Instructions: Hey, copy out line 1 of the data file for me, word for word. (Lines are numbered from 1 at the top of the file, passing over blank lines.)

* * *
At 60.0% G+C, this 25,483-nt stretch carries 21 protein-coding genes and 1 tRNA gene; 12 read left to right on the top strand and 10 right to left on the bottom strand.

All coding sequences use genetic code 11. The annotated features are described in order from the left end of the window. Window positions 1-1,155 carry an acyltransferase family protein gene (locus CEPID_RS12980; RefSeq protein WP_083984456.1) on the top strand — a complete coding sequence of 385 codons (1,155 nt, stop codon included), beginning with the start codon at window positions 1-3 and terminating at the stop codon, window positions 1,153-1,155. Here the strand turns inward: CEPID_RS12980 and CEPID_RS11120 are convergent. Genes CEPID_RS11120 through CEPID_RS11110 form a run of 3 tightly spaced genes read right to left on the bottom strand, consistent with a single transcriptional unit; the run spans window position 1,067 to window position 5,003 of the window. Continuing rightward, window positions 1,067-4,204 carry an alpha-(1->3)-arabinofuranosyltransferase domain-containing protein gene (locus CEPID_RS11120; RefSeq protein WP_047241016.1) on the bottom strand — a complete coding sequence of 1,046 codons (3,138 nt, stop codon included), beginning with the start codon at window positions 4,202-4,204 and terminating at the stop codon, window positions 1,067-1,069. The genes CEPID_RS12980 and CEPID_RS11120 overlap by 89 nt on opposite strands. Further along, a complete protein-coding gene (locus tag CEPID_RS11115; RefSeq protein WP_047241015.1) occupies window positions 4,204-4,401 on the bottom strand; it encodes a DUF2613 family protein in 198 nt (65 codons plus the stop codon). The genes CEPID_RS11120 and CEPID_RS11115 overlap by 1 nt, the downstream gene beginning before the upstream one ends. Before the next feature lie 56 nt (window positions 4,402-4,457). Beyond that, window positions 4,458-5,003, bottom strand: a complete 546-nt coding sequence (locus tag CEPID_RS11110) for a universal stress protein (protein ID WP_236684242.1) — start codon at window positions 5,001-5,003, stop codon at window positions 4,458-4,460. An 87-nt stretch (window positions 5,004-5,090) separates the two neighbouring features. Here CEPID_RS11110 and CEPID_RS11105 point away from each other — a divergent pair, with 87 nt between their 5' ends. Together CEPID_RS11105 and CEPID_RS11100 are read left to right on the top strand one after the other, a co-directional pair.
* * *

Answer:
At 60.0% G+C, this 25,483-nt stretch carries 21 protein-coding genes and 1 tRNA gene; 12 read left to right on the top strand and 10 right to left on the bottom strand.